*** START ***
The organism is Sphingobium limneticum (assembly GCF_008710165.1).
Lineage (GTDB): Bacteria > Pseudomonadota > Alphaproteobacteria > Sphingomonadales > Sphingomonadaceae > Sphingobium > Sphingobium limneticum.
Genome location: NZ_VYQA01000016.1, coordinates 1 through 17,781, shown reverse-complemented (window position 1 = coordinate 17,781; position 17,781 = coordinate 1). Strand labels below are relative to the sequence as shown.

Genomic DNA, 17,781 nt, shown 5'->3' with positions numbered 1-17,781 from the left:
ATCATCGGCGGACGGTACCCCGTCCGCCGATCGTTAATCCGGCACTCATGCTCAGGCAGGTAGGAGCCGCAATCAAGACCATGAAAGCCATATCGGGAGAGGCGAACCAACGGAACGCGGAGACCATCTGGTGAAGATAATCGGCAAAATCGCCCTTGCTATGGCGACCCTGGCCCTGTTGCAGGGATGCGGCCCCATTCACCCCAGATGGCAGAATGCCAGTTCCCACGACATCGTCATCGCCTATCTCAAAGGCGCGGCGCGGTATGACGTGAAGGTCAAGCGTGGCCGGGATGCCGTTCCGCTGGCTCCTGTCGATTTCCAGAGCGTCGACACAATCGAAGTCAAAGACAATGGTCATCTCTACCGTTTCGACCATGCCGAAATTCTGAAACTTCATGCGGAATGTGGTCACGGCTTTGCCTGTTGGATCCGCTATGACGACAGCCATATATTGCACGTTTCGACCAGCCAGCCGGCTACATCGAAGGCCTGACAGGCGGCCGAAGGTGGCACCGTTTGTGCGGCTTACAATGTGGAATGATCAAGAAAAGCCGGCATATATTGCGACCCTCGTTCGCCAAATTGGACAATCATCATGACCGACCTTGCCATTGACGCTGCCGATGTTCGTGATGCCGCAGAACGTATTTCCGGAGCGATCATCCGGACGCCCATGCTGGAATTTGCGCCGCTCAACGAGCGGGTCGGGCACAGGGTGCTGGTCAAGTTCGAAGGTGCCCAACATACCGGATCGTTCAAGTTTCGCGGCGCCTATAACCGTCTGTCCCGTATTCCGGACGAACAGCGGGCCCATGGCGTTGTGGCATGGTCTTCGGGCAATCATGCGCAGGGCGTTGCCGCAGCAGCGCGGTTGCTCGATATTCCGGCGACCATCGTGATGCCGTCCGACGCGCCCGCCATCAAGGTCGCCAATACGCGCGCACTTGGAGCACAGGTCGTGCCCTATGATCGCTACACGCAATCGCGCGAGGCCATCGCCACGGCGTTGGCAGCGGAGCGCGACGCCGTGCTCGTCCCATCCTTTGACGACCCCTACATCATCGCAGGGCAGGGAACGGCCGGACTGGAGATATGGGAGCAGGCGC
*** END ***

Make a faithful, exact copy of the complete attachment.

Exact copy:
The organism is Sphingobium limneticum (assembly GCF_008710165.1).
Lineage (GTDB): Bacteria > Pseudomonadota > Alphaproteobacteria > Sphingomonadales > Sphingomonadaceae > Sphingobium > Sphingobium limneticum.
Genome location: NZ_VYQA01000016.1, coordinates 1 through 17,781, shown reverse-complemented (window position 1 = coordinate 17,781; position 17,781 = coordinate 1). Strand labels below are relative to the sequence as shown.

Genomic DNA, 17,781 nt, shown 5'->3' with positions numbered 1-17,781 from the left:
ATCATCGGCGGACGGTACCCCGTCCGCCGATCGTTAATCCGGCACTCATGCTCAGGCAGGTAGGAGCCGCAATCAAGACCATGAAAGCCATATCGGGAGAGGCGAACCAACGGAACGCGGAGACCATCTGGTGAAGATAATCGGCAAAATCGCCCTTGCTATGGCGACCCTGGCCCTGTTGCAGGGATGCGGCCCCATTCACCCCAGATGGCAGAATGCCAGTTCCCACGACATCGTCATCGCCTATCTCAAAGGCGCGGCGCGGTATGACGTGAAGGTCAAGCGTGGCCGGGATGCCGTTCCGCTGGCTCCTGTCGATTTCCAGAGCGTCGACACAATCGAAGTCAAAGACAATGGTCATCTCTACCGTTTCGACCATGCCGAAATTCTGAAACTTCATGCGGAATGTGGTCACGGCTTTGCCTGTTGGATCCGCTATGACGACAGCCATATATTGCACGTTTCGACCAGCCAGCCGGCTACATCGAAGGCCTGACAGGCGGCCGAAGGTGGCACCGTTTGTGCGGCTTACAATGTGGAATGATCAAGAAAAGCCGGCATATATTGCGACCCTCGTTCGCCAAATTGGACAATCATCATGACCGACCTTGCCATTGACGCTGCCGATGTTCGTGATGCCGCAGAACGTATTTCCGGAGCGATCATCCGGACGCCCATGCTGGAATTTGCGCCGCTCAACGAGCGGGTCGGGCACAGGGTGCTGGTCAAGTTCGAAGGTGCCCAACATACCGGATCGTTCAAGTTTCGCGGCGCCTATAACCGTCTGTCCCGTATTCCGGACGAACAGCGGGCCCATGGCGTTGTGGCATGGTCTTCGGGCAATCATGCGCAGGGCGTTGCCGCAGCAGCGCGGTTGCTCGATATTCCGGCGACCATCGTGATGCCGTCCGACGCGCCCGCCATCAAGGTCGCCAATACGCGCGCACTTGGAGCACAGGTCGTGCCCTATGATCGCTACACGCAATCGCGCGAGGCCATCGCCACGGCGTTGGCAGCGGAGCGCGACGCCGTGCTCGTCCCATCCTTTGACGACCCCTACATCATCGCAGGGCAGGGAACGGCCGGACTGGAGATATGGGAGCAGGCGC